E Will The US Economy Glide Into A Soft Landing Next Year?

“In practice, tightening policy enough to slow growth meaningfully without tipping the economy into recession has been the exception rather than the norm. That said, the 1994-95 tightening cycle resulted in a significant slowdown, rather than a recession; the next recession after the 1994-95 tightening cycle did not start until 2001, following the 1999-2000 tightening cycle. (High-Frequency Economics, Web Page, Jan. 2019)

The economic growth expansion in the US, which is about 9 ½ years old, is approaching record book status. When the current expansion reaches June, it will become the longest in history.

Nonetheless, pessimists are right to worry about the viability of the US expansion and the outlook for the other advanced economies. Their concerns focus mainly on next year, rather than this year since the Federal Reserve Bank is attempting to engineer a soft economic landing at a time that fiscal policy will begin to tighten.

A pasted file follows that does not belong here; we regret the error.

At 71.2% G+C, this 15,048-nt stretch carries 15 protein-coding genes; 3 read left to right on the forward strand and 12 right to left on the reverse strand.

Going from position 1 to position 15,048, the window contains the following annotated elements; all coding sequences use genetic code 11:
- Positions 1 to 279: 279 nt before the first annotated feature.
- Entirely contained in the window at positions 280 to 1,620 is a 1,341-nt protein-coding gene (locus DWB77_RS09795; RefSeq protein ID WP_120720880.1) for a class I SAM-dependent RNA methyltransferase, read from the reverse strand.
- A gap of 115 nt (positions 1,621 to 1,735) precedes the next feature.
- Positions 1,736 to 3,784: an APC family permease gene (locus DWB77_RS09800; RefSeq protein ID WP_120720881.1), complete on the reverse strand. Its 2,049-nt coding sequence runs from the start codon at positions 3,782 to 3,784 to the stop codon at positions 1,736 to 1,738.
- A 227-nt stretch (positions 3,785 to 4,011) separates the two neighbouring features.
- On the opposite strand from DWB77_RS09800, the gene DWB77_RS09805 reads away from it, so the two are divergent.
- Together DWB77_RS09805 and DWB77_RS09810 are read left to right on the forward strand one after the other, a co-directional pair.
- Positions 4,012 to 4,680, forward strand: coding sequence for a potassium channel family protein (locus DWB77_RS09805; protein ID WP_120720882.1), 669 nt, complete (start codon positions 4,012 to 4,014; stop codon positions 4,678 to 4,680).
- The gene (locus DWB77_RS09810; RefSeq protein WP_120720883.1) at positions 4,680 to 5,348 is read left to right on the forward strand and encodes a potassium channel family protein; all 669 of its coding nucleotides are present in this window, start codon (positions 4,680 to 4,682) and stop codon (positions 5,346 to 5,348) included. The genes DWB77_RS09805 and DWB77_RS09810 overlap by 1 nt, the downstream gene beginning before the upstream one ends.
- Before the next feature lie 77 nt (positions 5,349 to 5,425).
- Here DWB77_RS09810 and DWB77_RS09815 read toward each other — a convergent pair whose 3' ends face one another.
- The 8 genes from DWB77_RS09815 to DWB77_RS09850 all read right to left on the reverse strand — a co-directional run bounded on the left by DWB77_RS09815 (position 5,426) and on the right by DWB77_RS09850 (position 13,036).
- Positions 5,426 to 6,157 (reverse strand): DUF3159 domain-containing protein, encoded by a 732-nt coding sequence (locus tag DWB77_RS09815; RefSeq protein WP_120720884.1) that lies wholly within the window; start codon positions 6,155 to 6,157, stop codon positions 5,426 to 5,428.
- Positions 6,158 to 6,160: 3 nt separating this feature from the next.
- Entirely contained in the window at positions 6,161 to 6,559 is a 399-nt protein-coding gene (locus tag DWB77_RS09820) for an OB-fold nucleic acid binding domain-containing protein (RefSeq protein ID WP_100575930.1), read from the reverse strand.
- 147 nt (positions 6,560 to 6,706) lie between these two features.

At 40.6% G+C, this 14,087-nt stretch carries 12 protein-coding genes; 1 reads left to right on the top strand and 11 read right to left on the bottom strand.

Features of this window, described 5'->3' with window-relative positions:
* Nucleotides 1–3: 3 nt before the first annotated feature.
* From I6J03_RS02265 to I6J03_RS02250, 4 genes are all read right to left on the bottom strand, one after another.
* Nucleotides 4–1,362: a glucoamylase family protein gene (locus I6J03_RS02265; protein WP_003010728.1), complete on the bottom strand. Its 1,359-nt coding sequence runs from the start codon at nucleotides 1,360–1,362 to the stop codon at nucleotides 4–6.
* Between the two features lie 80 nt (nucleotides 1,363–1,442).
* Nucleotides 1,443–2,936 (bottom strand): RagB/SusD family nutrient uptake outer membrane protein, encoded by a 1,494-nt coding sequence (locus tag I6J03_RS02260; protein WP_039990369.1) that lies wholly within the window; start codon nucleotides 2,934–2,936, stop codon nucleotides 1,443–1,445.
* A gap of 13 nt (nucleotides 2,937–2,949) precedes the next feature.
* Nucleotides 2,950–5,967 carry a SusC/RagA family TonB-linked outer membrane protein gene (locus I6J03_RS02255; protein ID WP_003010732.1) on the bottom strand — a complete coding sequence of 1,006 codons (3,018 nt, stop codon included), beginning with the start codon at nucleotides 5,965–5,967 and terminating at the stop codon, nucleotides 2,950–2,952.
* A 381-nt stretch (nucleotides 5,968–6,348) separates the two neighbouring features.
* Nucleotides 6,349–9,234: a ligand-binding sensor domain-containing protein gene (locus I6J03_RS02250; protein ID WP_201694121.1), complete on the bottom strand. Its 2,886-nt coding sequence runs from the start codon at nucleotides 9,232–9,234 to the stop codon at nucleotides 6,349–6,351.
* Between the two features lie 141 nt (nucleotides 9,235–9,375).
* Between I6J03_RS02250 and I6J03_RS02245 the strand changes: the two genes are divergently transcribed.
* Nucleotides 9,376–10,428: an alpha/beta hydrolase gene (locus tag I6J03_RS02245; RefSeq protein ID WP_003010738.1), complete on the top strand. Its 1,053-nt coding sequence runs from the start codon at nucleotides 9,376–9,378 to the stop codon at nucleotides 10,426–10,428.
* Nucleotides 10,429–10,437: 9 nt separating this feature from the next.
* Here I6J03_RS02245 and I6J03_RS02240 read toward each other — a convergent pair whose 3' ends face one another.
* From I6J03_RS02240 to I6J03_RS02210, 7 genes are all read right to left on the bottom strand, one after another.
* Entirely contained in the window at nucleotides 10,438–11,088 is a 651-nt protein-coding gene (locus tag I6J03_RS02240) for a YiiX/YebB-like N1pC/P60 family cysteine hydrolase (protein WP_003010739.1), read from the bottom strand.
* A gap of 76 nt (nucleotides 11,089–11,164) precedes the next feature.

The Fed is in a quantitative tightening mode and has raised interest rates nine times since 2015. Up to the end of last year, US economic growth and employment has been unusually strong, even though the Fed had been raising interest rates and has been reducing its balance sheet by about $50 billion per month. Nonetheless, interest rates and inflation are still low, which provides some support for those, like this writer, who believe that a soft landing is possible.

Even though the Fed continues to monitor the economy for overheating, our experience has been that most American economic booms end when the central bank raised interest rates too far and tips the economy into a downturn.

While there is little risk of a recession this year, risks clearly escalate in 2020 when most of the advanced economies will be growing at a slower rate and their fiscal boosts will have faded away. 

It should be noted that the last two American recessions were associated with excesses in real capital spending. The collapse of the dot-com and telecom spending boom led to the 2000-01 recession, while a housing bubble preceded the Great Recession. However, at present, it is hard to detect any significant excess capital spending in the US or the other industrial economies.

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